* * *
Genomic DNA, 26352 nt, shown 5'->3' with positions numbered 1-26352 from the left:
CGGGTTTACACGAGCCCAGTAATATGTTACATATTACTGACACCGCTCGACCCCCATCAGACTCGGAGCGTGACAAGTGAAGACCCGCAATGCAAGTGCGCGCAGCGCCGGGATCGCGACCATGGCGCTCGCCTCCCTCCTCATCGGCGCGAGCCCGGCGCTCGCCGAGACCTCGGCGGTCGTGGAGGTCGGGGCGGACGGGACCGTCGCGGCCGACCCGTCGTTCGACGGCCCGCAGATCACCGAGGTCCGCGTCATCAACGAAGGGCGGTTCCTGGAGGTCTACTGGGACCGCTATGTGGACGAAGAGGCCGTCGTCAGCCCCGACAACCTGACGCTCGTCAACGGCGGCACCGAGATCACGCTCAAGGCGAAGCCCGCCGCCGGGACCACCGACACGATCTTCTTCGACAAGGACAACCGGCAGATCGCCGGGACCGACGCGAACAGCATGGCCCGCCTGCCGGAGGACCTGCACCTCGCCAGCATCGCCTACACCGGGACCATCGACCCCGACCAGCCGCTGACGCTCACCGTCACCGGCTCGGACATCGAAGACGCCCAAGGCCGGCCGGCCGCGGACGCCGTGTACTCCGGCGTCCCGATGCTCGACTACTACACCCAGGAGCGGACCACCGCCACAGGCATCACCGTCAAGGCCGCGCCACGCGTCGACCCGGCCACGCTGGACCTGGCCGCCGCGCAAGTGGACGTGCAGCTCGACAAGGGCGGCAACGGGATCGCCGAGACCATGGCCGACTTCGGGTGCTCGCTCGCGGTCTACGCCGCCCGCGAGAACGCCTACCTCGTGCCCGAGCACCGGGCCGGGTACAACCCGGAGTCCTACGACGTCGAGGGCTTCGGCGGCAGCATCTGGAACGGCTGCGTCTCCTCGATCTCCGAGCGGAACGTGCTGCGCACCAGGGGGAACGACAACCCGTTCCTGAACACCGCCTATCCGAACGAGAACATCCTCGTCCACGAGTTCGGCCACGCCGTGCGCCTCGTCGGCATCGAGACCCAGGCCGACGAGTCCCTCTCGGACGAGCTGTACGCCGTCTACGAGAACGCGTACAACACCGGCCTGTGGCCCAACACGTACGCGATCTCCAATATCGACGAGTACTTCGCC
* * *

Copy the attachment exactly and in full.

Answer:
Genomic DNA, 26352 nt, shown 5'->3' with positions numbered 1-26352 from the left:
CGGGTTTACACGAGCCCAGTAATATGTTACATATTACTGACACCGCTCGACCCCCATCAGACTCGGAGCGTGACAAGTGAAGACCCGCAATGCAAGTGCGCGCAGCGCCGGGATCGCGACCATGGCGCTCGCCTCCCTCCTCATCGGCGCGAGCCCGGCGCTCGCCGAGACCTCGGCGGTCGTGGAGGTCGGGGCGGACGGGACCGTCGCGGCCGACCCGTCGTTCGACGGCCCGCAGATCACCGAGGTCCGCGTCATCAACGAAGGGCGGTTCCTGGAGGTCTACTGGGACCGCTATGTGGACGAAGAGGCCGTCGTCAGCCCCGACAACCTGACGCTCGTCAACGGCGGCACCGAGATCACGCTCAAGGCGAAGCCCGCCGCCGGGACCACCGACACGATCTTCTTCGACAAGGACAACCGGCAGATCGCCGGGACCGACGCGAACAGCATGGCCCGCCTGCCGGAGGACCTGCACCTCGCCAGCATCGCCTACACCGGGACCATCGACCCCGACCAGCCGCTGACGCTCACCGTCACCGGCTCGGACATCGAAGACGCCCAAGGCCGGCCGGCCGCGGACGCCGTGTACTCCGGCGTCCCGATGCTCGACTACTACACCCAGGAGCGGACCACCGCCACAGGCATCACCGTCAAGGCCGCGCCACGCGTCGACCCGGCCACGCTGGACCTGGCCGCCGCGCAAGTGGACGTGCAGCTCGACAAGGGCGGCAACGGGATCGCCGAGACCATGGCCGACTTCGGGTGCTCGCTCGCGGTCTACGCCGCCCGCGAGAACGCCTACCTCGTGCCCGAGCACCGGGCCGGGTACAACCCGGAGTCCTACGACGTCGAGGGCTTCGGCGGCAGCATCTGGAACGGCTGCGTCTCCTCGATCTCCGAGCGGAACGTGCTGCGCACCAGGGGGAACGACAACCCGTTCCTGAACACCGCCTATCCGAACGAGAACATCCTCGTCCACGAGTTCGGCCACGCCGTGCGCCTCGTCGGCATCGAGACCCAGGCCGACGAGTCCCTCTCGGACGAGCTGTACGCCGTCTACGAGAACGCGTACAACACCGGCCTGTGGCCCAACACGTACGCGATCTCCAATATCGACGAGTACTTCGCC